Current-voltage converter having a current reflector, input stage of an amplifier and corresponding amplifier

- Devialet

A current-voltage converter with a current reflector, for which the input current includes a fixed component and a variable component, includes an input for the current to be converted, an output for the converted voltage, two constant current sources each connected between the output and a respective reference voltage, at least one MOSFET transistor mounted in series with each constant current source, and a resistor for converting the current into a voltage, arranged between the output and ground. The gate of each MOSFET transistor is connected to one of the reference voltages. The input for the current to be converted is connected to the output through one of the MOSFET transistors. The converted further includes, for each MOSFET transistor, means for re-injecting into at least one of the current sources, a current equal to the current absorbed in the gates of the MOSFET transistors.

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Description

The present invention relates to a current-voltage converter having a current reflector, the input current including a fixed component and a variable component, the converter including:

an input for the current to be converted;

an output for the converted voltage;

a current-to-voltage conversion resistor arranged between the output and the ground, the input being connected to the output for circulating the current to be converted in the resistor; and

a current reflector circuit including two constant current sources connected between the output and a respective reference voltage.

Such a converter finds its application in particular in a high fidelity amplifier having high linearity and a low thermal distortion rate. It is common, in such an amplifier, to use at the input, a digital-analog converter such as the component PCM 1792 from Texas Instruments. This converter has a current output so that the analog signal is intensity-modulated.

Insofar that the amplification stage placed downstream uses at the input a modulated voltage, a current-voltage converter should be placed between the analog-digital converter and the actual amplification stage.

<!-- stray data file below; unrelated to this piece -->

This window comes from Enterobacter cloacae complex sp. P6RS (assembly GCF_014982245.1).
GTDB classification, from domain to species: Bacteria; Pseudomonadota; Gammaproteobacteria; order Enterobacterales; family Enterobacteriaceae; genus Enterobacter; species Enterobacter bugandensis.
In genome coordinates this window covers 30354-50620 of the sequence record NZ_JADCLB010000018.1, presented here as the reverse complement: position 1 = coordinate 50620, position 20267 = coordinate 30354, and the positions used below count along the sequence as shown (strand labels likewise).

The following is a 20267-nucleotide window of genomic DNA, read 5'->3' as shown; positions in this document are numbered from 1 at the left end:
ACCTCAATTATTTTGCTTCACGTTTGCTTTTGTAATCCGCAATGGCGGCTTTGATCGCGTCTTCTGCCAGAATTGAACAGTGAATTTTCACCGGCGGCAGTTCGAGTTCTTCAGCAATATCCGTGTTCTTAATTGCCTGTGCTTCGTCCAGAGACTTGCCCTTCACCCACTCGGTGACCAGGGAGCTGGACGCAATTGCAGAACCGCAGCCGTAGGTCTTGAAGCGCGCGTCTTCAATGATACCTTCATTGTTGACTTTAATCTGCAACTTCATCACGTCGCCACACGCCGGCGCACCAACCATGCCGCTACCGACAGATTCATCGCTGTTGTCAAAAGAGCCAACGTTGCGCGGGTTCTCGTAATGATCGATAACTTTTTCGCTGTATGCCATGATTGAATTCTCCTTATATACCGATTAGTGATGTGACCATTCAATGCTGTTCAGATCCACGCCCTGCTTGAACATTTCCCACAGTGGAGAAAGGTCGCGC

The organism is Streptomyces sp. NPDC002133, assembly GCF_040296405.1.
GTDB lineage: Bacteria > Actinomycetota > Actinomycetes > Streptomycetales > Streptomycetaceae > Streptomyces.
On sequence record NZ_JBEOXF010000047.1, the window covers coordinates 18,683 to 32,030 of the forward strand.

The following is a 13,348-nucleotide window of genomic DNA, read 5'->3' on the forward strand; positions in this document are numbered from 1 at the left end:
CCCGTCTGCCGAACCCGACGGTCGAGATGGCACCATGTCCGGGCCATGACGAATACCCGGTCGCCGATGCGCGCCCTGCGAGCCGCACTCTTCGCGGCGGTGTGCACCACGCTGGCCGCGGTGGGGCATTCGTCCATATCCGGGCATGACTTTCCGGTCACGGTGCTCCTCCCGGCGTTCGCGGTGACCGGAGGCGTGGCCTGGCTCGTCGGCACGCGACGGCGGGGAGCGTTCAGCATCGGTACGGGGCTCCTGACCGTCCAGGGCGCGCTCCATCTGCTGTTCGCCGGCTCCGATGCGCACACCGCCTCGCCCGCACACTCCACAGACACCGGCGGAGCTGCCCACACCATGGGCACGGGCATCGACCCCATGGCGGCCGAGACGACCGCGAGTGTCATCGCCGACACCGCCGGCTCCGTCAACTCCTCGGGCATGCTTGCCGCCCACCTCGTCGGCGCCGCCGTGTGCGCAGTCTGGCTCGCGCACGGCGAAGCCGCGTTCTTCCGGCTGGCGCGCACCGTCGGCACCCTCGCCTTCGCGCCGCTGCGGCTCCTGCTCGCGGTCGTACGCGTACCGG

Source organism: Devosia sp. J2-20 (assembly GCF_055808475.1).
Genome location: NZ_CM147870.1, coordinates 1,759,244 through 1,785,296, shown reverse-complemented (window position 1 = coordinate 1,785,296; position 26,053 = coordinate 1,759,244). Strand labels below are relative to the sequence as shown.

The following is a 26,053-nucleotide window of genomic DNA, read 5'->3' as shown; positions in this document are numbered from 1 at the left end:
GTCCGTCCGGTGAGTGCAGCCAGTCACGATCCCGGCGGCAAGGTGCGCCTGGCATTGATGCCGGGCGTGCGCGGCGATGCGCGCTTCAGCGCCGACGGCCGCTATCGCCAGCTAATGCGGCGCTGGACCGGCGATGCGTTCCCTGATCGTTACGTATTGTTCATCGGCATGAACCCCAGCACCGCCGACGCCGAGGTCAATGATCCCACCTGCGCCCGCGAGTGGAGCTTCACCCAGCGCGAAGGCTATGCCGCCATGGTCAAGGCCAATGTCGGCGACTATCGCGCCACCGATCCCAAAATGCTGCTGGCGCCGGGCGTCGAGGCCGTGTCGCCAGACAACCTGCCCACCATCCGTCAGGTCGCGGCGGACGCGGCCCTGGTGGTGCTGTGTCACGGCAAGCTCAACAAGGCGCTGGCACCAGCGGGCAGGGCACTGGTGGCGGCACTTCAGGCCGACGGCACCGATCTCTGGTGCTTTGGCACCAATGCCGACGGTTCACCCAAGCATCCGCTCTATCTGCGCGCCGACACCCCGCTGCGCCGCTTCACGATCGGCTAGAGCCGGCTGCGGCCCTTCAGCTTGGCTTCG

Digital-analog converters with a current output are particularly appreciated since they are insensitive to thermal distortions, as the latter operate at constant power.

Indeed, current sources are switched between the ground and an output set to a virtual ground traditionally achieved with an operational amplifier circuit. In this way, all the transistors of the converter operate at constant current and voltage, therefore at constant power, regardless of the modulation of the output signal.

However, the difficulty of preserving this absence of thermal distortion is transferred onto the next two stages, i.e., the current-voltage converter and the associated voltage gain stage. Traditionally, the current-voltage converter is made from an operational amplifier circuit, the output of which is limited to a few volts in amplitude. The operational amplifier is followed by a transistor circuit in order to ensure a rise in the voltage.

These solutions, although they are complex and costly, however significantly degrade the initial performances by introducing harmonic and thermal distortion, delay and intermodulation and transient distortion, notably due to the operational amplifier.

The object of the invention is to make a current-voltage converter incorporating a gain stage, which degrades less the performances of the digital-analog converter such as PCM 1792 placed upstream.

For this purpose, the object of the invention is a current-voltage converter with a current reflector of the aforementioned type, characterized in that it includes a cascode stage mounted in series with each constant current generator in order to impose a constant potential difference on the terminals of each constant current generator regardless of the output voltage.

According to particular embodiments, the converter includes one or more of the following features:

the input for the current to be converted is connected to the output through one of the cascode stages mounted in series with the constant current generators;

the converter includes, for each cascode stage, means for re-injecting a current equal to the current absorbed in the current reflector circuit ;

the converter includes, for each cascode stage, means for measuring the absorbed current for the cascode stage;